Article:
Packing my entire life into the trunk of a car and driving to a different region of the country to reach my new ‘home’ was overwhelming and scary. Going out-of-state to college was a challenge for me, but I’m so happy I made that decision. My first year was filled with new experiences and situations that I needed to adapt to on my own. Here are some problems and solutions I’ve encountered during my first year at an out-of-state college:
Adapting to a new environment
Transitioning from high school to college is a difficult change. However, it felt even more challenging when I had to adapt to a new state as well. When my parents dropped me off at college, I felt like I was thrown into the deep end of my new environment. There were so many things I had to adapt to like culture.
Being from the Midwest at an East coast dominated school, the culture shock was interesting. The key to adapting for me was embracing and celebrating the difference of culture. I was open towards trying new things and learning more about where I lived. As a result, I enjoyed the change of environment while remaining proud of where I called home.
The shocks I experienced from college culture and my new environment were daunting at first. Instead of feeling overwhelmed, I dove headfirst into new experiences and embraced the change around me.
Caitlyn Begosa is a corporate communications intern at Blue Cross Blue Shield of Michigan. Caitlyn is a rising sophomore at Syracuse University, studying Magazine, News and Digital Journalism at the S.I. Newhouse School of Public Communications.
Being 500 miles away had me missing home and quality time with my loved ones, especially my dog. I missed the simplicity and comfort of how my life used to be prior to college. Although homesickness is normal for every college student, going home isn’t a practical cure when you attend out-of-state college.
Here are some ways I combated homesickness:
- Embrace change. Explore your campus and different interests. College is the time to be out of your comfort zone and try something new.
- Create a sense of home at your school. You can do this by establishing a routine, joining organizations that make you passionate and making new connections on campus.
- Keep in touch with friends and family. Make time in your busy schedule to call and message your loved ones.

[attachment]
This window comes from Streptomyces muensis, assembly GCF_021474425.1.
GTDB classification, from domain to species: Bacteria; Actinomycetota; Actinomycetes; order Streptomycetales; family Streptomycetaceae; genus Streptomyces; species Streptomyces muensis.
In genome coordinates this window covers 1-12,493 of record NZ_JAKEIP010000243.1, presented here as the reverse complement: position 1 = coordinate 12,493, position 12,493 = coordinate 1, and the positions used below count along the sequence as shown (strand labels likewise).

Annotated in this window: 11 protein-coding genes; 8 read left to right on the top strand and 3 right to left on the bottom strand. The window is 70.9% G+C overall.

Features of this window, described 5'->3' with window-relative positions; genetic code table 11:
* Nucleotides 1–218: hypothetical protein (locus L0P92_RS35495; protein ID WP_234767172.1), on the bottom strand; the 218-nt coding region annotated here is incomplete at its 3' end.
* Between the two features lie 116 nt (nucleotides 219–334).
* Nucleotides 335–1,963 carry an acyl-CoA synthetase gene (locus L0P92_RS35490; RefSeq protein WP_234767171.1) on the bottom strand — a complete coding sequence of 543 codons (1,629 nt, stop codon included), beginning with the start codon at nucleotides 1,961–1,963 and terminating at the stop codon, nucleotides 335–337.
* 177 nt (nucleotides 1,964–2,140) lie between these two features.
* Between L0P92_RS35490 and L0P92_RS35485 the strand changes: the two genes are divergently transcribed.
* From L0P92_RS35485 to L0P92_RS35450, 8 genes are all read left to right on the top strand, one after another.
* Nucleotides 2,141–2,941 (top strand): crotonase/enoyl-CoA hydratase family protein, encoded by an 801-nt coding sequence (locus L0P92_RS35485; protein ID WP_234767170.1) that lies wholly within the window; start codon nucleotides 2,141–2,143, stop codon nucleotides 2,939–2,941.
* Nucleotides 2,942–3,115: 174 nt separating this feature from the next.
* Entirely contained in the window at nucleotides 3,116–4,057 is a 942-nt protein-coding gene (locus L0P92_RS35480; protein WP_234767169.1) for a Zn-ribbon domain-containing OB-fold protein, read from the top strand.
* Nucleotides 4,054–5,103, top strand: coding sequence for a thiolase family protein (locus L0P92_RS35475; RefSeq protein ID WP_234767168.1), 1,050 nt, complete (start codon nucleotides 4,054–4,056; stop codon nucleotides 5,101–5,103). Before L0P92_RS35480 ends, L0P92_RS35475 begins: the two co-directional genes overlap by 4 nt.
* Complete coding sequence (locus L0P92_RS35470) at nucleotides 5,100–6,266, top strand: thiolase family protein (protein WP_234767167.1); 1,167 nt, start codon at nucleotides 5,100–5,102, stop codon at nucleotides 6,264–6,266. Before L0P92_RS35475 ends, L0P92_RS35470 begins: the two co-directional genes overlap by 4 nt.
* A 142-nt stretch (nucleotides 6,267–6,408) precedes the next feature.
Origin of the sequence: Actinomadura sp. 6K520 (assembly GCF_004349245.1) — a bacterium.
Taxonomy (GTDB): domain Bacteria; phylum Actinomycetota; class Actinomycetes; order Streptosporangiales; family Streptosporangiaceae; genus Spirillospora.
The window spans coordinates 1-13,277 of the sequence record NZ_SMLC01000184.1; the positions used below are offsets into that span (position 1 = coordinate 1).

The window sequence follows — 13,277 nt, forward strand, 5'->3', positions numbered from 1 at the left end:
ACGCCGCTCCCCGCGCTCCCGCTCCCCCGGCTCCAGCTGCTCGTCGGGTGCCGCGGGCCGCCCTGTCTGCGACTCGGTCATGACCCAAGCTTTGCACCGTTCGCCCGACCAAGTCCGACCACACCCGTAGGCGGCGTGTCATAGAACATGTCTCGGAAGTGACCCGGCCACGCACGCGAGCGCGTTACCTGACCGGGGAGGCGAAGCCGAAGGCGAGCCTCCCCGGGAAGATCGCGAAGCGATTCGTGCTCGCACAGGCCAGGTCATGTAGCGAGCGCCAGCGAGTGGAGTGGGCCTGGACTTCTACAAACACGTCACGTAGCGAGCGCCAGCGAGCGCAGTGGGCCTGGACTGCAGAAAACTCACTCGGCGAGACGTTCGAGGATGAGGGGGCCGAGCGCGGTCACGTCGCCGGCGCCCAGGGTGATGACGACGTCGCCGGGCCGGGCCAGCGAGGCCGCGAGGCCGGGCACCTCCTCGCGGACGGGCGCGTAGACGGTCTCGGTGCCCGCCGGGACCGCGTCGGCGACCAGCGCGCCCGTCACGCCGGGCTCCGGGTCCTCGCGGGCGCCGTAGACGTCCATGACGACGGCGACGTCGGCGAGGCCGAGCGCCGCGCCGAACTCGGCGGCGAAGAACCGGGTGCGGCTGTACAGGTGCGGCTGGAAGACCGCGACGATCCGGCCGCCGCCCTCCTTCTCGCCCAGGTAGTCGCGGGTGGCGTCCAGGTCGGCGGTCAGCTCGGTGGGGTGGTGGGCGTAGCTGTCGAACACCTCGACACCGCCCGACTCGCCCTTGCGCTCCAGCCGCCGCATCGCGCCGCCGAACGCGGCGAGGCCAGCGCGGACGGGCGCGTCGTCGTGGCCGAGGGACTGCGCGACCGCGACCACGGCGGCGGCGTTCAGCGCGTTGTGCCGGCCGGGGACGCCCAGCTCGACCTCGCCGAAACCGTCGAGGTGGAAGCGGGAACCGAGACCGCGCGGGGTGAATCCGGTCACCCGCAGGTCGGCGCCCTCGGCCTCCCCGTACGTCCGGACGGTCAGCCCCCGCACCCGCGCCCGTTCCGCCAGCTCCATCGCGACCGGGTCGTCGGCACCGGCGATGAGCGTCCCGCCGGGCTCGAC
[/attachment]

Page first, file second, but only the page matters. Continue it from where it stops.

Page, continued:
- Remember that you’ll be home soon. Breaks where you can go back home are right around the corner.
Packing and storage space
When I was packing for college, I had no idea what to bring. As a result, I overcompensated and brought everything. This left my small dorm room feeling more compact than it already was with overfilled drawers and containers. Unlike my friends who lived closer to college, I never had the opportunity to bring unneeded stuff home.
Here are some tips I used when packing and storing items:
- Avoid bringing clothes you don’t wear normally wear. If you don’t wear it at home, you probably won’t wear it for college.
- Buy bins that can be used as storage in your dorm room. Storing seasonal clothes or unused objects in these bins saves up space.
- When it’s time to pack up everything at the end of the year, get a storage unit near campus. There’s a big chance that you have more stuff than what you started with at college, and everything won’t fit when traveling back home.
Finding a support system in a new environment
When going to school out-of-state, it’s common to not know anyone when you first arrive. This was the case for me and a lot of other students at my university. I was surrounded by strangers when I needed friends. As I result, I had to put myself out there and meet new people.
These are some of the ways I found a new support system:
- Join new extracurriculars.
- Meet people in your dorm.
Finally, remember to keep in touch with your friends and family at home. Even though they’re hours away, those people will always be there to support you.
A new sense of independence is common among all college students. However, students staying closer to home can still rely on their family for help. Independence reaches a whole new level when my family lives in a different state. Whenever I felt sick, I could no longer rely on my parents to get me medicine or drive me to the hospital. Whenever I encountered problems, I had to find solutions on my own.
At first, all this independence can be scary, but it’s great for personal growth. This experience taught me how to live on my own and helped me develop skills I need to know for the future like personal finance and time management. My newfound independence helped me build confidence and grow organically without the influence of my family.
Being far away from home and the people you love is tough at first. However, make the most of your out-of-state college experience and embrace your new environment.
Opinions expressed in this blog belong solely to the author and do not necessarily reflect the opinions or beliefs of Blue Cross Blue Shield of Michigan or its subsidiaries and affiliates.
Photo credits: Courtesy of Caitlyn Begosa